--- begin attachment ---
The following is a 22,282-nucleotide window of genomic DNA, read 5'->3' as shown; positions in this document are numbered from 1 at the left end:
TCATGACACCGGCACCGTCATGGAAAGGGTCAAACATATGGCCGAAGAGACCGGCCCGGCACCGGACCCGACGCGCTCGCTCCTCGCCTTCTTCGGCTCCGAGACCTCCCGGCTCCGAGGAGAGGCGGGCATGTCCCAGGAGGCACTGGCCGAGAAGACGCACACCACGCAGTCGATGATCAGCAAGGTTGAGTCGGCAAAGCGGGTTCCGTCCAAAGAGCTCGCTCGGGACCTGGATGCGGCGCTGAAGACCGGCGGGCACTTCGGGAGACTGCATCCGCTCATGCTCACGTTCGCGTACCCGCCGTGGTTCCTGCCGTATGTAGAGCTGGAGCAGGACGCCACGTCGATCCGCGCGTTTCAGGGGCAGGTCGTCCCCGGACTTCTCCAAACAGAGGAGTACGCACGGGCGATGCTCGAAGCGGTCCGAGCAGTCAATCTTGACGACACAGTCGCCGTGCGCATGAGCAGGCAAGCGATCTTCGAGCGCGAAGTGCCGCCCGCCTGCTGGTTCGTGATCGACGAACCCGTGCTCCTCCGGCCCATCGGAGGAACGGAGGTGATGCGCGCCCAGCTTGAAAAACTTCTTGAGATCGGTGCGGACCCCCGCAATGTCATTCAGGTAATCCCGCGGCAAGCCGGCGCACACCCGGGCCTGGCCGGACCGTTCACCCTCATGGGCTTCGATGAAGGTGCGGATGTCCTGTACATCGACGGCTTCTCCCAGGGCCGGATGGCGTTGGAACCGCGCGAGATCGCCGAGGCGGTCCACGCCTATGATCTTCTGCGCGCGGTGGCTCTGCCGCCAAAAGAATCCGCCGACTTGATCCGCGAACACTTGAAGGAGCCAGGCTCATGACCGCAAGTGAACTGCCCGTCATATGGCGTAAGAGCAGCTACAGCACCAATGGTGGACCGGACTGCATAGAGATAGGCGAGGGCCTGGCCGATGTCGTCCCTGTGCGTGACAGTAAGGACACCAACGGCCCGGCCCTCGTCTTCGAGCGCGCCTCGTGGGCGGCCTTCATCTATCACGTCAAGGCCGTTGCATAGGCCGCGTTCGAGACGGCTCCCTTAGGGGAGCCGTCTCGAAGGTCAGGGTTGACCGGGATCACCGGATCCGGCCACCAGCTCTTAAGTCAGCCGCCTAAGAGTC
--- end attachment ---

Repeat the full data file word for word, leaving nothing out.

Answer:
The following is a 22,282-nucleotide window of genomic DNA, read 5'->3' as shown; positions in this document are numbered from 1 at the left end:
TCATGACACCGGCACCGTCATGGAAAGGGTCAAACATATGGCCGAAGAGACCGGCCCGGCACCGGACCCGACGCGCTCGCTCCTCGCCTTCTTCGGCTCCGAGACCTCCCGGCTCCGAGGAGAGGCGGGCATGTCCCAGGAGGCACTGGCCGAGAAGACGCACACCACGCAGTCGATGATCAGCAAGGTTGAGTCGGCAAAGCGGGTTCCGTCCAAAGAGCTCGCTCGGGACCTGGATGCGGCGCTGAAGACCGGCGGGCACTTCGGGAGACTGCATCCGCTCATGCTCACGTTCGCGTACCCGCCGTGGTTCCTGCCGTATGTAGAGCTGGAGCAGGACGCCACGTCGATCCGCGCGTTTCAGGGGCAGGTCGTCCCCGGACTTCTCCAAACAGAGGAGTACGCACGGGCGATGCTCGAAGCGGTCCGAGCAGTCAATCTTGACGACACAGTCGCCGTGCGCATGAGCAGGCAAGCGATCTTCGAGCGCGAAGTGCCGCCCGCCTGCTGGTTCGTGATCGACGAACCCGTGCTCCTCCGGCCCATCGGAGGAACGGAGGTGATGCGCGCCCAGCTTGAAAAACTTCTTGAGATCGGTGCGGACCCCCGCAATGTCATTCAGGTAATCCCGCGGCAAGCCGGCGCACACCCGGGCCTGGCCGGACCGTTCACCCTCATGGGCTTCGATGAAGGTGCGGATGTCCTGTACATCGACGGCTTCTCCCAGGGCCGGATGGCGTTGGAACCGCGCGAGATCGCCGAGGCGGTCCACGCCTATGATCTTCTGCGCGCGGTGGCTCTGCCGCCAAAAGAATCCGCCGACTTGATCCGCGAACACTTGAAGGAGCCAGGCTCATGACCGCAAGTGAACTGCCCGTCATATGGCGTAAGAGCAGCTACAGCACCAATGGTGGACCGGACTGCATAGAGATAGGCGAGGGCCTGGCCGATGTCGTCCCTGTGCGTGACAGTAAGGACACCAACGGCCCGGCCCTCGTCTTCGAGCGCGCCTCGTGGGCGGCCTTCATCTATCACGTCAAGGCCGTTGCATAGGCCGCGTTCGAGACGGCTCCCTTAGGGGAGCCGTCTCGAAGGTCAGGGTTGACCGGGATCACCGGATCCGGCCACCAGCTCTTAAGTCAGCCGCCTAAGAGTC